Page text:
Pudong cov­ets tech hub sta­tus

China Daily (Canada) - - FRONT PAGE - By YU RAN in Shang­hai yu­ran@chi­nadaily.com.cn Wang Ying in Shang­hai con­trib­uted to this story.

Pudong, home to China’s Wall Street, is striv­ing to be­come a global hub of sci­en­tific and tech­no­log­i­cal in­no­va­tion by at­tract­ing tal­ented per­son­nel as it cel­e­brates its first quar­ter-cen­tury.

The dis­trict opened up to for­eign in­vest­ment in 1990. It sub­se­quently launched China’s first stock ex­change — in its fi­nan­cial heart­land of Lu­ji­azui — and wel­comed a batch of for­eign fi­nan­cial in­sti­tu­tions led by Ja­pan’s Fuji Bank.

It later merged with Nan­hui dis­trict and, 18 months ago, saw the open­ing of the re­cently ex­panded China (Shang­hai) Pi­lot Free Trade Zone, a test bed for fi­nan­cial and other re­forms to be po­ten­tially repli­cated na­tion­wide.

“We are keen to lead in­no­va­tion and ex­pand the re­forms of the free trade zone to the whole dis­trict by gath­er­ing re­search in­sti­tu­tions, in­no­va­tors and global cre­ative re­sources,” said Sun Ji­wei, gover­nor of Pudong dis­trict.

On Mon­day, the State Coun­cil, China’s cabi­net, an­nounced a se­ries of mea­sures to fur­ther re­form and open up the Shang­hai FTZ as well as three sim­i­lar zones in other parts of the coun­try.

The Shang­hai FTZ was ex­panded from 28 square kilo­me­ters to 120.72 sq km and tasked with sup­port­ing na­tional strate­gies such as the devel­op­ment of the Yangtze River eco­nomic zone, the ex­plo­ration of new modes of re­gional eco­nomic co­op­er­a­tion, and the cre­ation of a more ef­fi­cient busi­ness en­vi­ron­ment un­der the rule of law, ac­cord­ing to a state­ment is­sued along with the plan.

“We will at­tract more tal­ented in­ter­na­tional work­ers in high-tech in­dus­tries and trans­form the dis­trict into an area to the rest of the world,” said Chen Wei­hua.

“Aware­ness of the free trade zone and in­deed Shang­hai in the United States is now con­sid­er­ably larger than I would have ex­pected,” he added.

“I’ve no­ticed that more Amer­i­can busi­ness­men are in­ter­ested in the trade zone and this should lead to more in­vest­ment,” said Chen, who is based in Wash­ing­ton.

Pudong has al­ready be­come a hotspot for for­eign in­vestors. The suc­cess rate of for­eign in­vest­ment in Pudong is 68.3 per­cent, far higher than the na­tional av­er­age of 30 per­cent, ac­cord­ing to gov­ern­ment fig­ures.

The Shang­hai Dis­ney Re­sort, which is ex­pected to open in Pudong early next year, has also con­nected lo­cal en­ter­prises with for­eign busi­ness part­ners.

Two Chi­nese com­pa­nies have been named au­tho­rized deal­ers for Walt Dis­ney Co. Their com­bined an­nual sales rev­enue is pro­jected to ex­ceed 100 mil­lion yuan ($16.1 mil­lion).

Mean­while, the dis­trict gov­ern­ment is pro­mot­ing in­no­va­tion and en­cour­ag­ing more lo­cal com­pa­nies to ex­per­i­ment with ways of designing their prod­ucts and re­search­ing new ones.

“We of­fer equally con­ve­nient poli­cies and sub­si­dies for both lo­cal and for­eign com­pa­nies that try to add more science and tech­nol­ogy to their prod­ucts in cre­ative ways,” said Kong Lingyi, chief of the hitech in­dus­tri­al­iza­tion di­vi­sion at the dis­trict’s Science & Tech­nol­ogy Com­mis­sion.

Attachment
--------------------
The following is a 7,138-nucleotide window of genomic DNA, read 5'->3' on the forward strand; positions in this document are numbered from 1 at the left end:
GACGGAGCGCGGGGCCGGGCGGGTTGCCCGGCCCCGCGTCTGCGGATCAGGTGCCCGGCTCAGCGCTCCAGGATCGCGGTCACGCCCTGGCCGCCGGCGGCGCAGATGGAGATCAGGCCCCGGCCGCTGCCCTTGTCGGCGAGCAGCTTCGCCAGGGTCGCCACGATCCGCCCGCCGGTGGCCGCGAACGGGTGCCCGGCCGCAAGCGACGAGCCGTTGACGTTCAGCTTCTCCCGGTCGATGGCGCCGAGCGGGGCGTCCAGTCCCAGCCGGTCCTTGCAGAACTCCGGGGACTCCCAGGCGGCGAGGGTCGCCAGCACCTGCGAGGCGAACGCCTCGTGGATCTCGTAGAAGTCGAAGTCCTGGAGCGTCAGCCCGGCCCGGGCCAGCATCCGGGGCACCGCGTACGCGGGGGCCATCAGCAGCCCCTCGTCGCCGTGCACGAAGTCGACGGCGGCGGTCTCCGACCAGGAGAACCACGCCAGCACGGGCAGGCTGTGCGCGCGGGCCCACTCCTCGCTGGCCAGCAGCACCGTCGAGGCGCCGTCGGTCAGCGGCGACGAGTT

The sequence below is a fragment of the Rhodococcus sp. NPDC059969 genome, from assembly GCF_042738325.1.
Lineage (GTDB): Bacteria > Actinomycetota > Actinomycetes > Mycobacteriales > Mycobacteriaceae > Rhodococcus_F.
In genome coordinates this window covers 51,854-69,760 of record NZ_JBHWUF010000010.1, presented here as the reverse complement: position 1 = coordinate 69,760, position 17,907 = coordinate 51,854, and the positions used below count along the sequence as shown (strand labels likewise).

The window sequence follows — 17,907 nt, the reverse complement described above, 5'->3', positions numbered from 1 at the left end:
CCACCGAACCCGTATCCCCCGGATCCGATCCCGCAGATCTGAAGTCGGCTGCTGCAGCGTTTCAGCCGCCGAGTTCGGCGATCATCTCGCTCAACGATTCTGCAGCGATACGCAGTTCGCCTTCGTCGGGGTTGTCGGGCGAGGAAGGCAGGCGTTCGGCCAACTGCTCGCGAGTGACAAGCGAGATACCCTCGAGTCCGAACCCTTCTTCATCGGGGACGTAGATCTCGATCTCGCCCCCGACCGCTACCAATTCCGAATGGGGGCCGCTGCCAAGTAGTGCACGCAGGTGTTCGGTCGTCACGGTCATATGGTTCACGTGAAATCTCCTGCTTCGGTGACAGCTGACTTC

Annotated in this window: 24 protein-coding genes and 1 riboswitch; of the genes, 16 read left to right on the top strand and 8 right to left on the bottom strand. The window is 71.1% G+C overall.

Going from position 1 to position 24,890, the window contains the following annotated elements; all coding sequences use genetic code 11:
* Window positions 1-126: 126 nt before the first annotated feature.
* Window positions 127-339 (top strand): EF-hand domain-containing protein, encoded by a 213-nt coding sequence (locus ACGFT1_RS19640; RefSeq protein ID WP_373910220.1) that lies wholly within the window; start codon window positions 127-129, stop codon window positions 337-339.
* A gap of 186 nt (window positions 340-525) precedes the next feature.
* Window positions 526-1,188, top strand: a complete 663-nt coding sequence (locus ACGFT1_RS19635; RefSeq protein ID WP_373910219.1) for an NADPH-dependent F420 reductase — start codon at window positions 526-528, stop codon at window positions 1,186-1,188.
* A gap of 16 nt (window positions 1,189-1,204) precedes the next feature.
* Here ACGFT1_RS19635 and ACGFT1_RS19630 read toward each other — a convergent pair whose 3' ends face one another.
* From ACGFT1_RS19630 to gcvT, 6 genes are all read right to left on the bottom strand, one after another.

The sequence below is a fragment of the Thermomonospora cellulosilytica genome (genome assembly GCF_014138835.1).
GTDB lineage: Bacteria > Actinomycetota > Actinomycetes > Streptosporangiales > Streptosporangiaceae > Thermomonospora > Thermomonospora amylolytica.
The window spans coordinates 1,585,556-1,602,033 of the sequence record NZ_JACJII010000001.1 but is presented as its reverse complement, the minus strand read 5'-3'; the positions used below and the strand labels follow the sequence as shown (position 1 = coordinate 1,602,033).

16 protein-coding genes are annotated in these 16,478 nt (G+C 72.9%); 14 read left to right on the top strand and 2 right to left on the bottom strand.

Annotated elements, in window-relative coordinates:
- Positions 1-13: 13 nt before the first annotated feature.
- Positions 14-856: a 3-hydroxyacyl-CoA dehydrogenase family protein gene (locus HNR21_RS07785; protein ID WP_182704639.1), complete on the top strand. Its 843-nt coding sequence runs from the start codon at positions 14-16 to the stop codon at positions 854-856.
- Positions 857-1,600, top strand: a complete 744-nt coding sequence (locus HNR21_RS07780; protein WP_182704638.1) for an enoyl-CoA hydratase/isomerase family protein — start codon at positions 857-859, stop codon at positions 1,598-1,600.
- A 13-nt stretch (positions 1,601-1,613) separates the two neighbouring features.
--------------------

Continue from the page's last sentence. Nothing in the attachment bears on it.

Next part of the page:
Some for­eign firms that are head­quar­tered in Pudong have al­ready changed their busi­ness strate­gies to de­sign and man­u­fac­ture goods in China to ex­port them over­seas.

Honey­well Vice-Chair­man Roger Fradin said the com­pany moved its Asia-Pa­cific head­quar­ters to Pudong in 2003 to re­flect the im­por­tance of the Chi­nese mar­ket.

One year later, the US man­u­fac­turer of air­craft parts and elec­tronic equip­ment es­tab­lished its global re­search and devel­op­ment cen­ter there.

Shang­hai was cho­sen be­cause of its gen­er­ous pool of ex­pats, pres­ti­gious uni­ver­si­ties and tal­ented tech­nol­o­gyre­lated per­son­nel, he said.

Ear­lier this year, the group was rec­og­nized by the dis­trict gov­ern­ment for hav­ing one of the top re­gional head­quar­ters among all multi­na­tion­als in China.

“(We) also re­ceived ter­rific in­cen­tives and sup­port to build the R&D cen­ter,” Fradin added.

Apart from its clus­ter of re­gional head­quar­ters, Pudong aims to be­come a lead­ing in­cu­ba­tor of SMEs.

“Pudong used to rely for its devel­op­ment on in­flow­ing for­eign or joint cap­i­tal, but the fo­cus from this year is on the growth of pri­vate en­ter­prise,” said Sun. “We want to make Pudong the No 1 player in China in this re­spect.”

As of last year the dis­trict had 22 high-tech busi­ness in­cu­ba­tors in­clud­ing 14 citylevel ones. They as­sisted over 400 en­ter­prises.

De­tailed rules were laid out that year to level up the ser­vice func­tion and fi­nanc­ing abil­i­ties of busi­ness in­cu­ba­tors to help small en­ter­prises weed out prob­lems that could stop them get­ting off the ground.

“Those for­mer SMEs have now be­come key play­ers bring­ing in­no­va­tion into the dis­trict,” said Shen Xiaom­ing, the Party sec­re­tary for Pudong.

More for­eign com­pa­nies will be en­cour­aged to set up R&D cen­ters in the dis­trict with at­trac­tive sub­si­dies, he added.



can boast a sky­line to ri­val that of Pudong's.

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